CNN LIVE EVENT/SPECIAL
Colin Powell Holds Media Availability
Aired May 4, 2003 - 09:32 ET
THIS IS A RUSH TRANSCRIPT. THIS COPY MAY NOT BE IN ITS FINAL FORM AND MAY BE UPDATED.
ANDERSON COOPER, CNN ANCHOR: Colin Powell, secretary of state, is making comments in Washington also. Let's listen.
QUESTION: As a former military person, how do you feel the war was conducted?
COLIN POWELL, SECRETARY OF STATE: It was done brilliantly. And I'm very impressed at the way in which the commanders responded to changes on the battlefield.
Within the first few days of the war, what was obvious to me is that the Iraqis were not putting up a coherent defense across the country. There were pockets of resistance. There were people attacking in the rear areas. And our commanders didn't allow themselves to get distracted by that. They kept pressing on with the essential objective, which was Baghdad.
And then, over time, they dealt with the pockets of resistance in the various cities that they had initially bypassed. They dealt with the rear-area security problems.
And it was a proud thing for me to watch -- how they integrated the air component and the land component and what we in the Army call the air-land data. It sometimes confuses people watching to say, "Well, the tanks have stopped. They're not moving, so there's something wrong." No, the air power's picking it up. And then they start moving together again. This is the way battles are fought.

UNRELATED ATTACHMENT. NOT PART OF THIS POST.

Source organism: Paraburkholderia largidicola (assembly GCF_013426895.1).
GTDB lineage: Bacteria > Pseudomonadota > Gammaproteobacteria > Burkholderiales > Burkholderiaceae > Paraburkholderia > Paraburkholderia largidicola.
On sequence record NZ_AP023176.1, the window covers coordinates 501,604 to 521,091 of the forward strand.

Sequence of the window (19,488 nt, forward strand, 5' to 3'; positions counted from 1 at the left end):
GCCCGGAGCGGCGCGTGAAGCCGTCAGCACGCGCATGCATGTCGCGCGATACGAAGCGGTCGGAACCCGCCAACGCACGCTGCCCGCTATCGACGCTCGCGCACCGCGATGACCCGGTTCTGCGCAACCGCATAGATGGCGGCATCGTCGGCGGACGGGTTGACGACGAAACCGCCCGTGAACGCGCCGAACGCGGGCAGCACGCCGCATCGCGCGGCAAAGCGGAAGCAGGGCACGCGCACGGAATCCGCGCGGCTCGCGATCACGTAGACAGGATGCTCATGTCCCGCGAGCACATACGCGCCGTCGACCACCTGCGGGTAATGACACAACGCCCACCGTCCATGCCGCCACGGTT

POWELL: And I was especially proud that it was the 5th Corps that was leading the charge to Baghdad. I, once upon a time, commanded the 5th Corps, so I was very proud to watch my old corps in action. And the 101st Airborne Division, another one...
QUESTION: So the rationale to go to war was for finding weapons of mass destruction. We have not found them yet.
POWELL: We will.
QUESTION: Well, they went to a site today, and they found that it had been looted. Now, what does that mean?
POWELL: I don't know. I don't know whether there was anything in the site that was of particular concern to us. I'm still -- I'll wait for the intelligence community to give us an assessment of that. I just saw a Washington Post reporter...
QUESTION: Do you think that the rationale has changed?
POWELL: The rationale is the same. It was -- weapons of mass destruction.
Let's be clear. The basis of U.N. Security Council Resolution 1441 was a judgment on the part of all 15 members of the Security Council that the Iraqi regime had been in violation of its obligations under all sorts of previous resolutions to account for its weapons of mass destruction. All 15 nations agreed when they passed that resolution.
And I'm absolutely sure that there are weapons of mass destruction there, and the evidence will be forthcoming. We're just getting into this now.
QUESTION: When and where are you going to meet with the new Palestinian prime minister?
POWELL: I will announce my travel schedule in due course.
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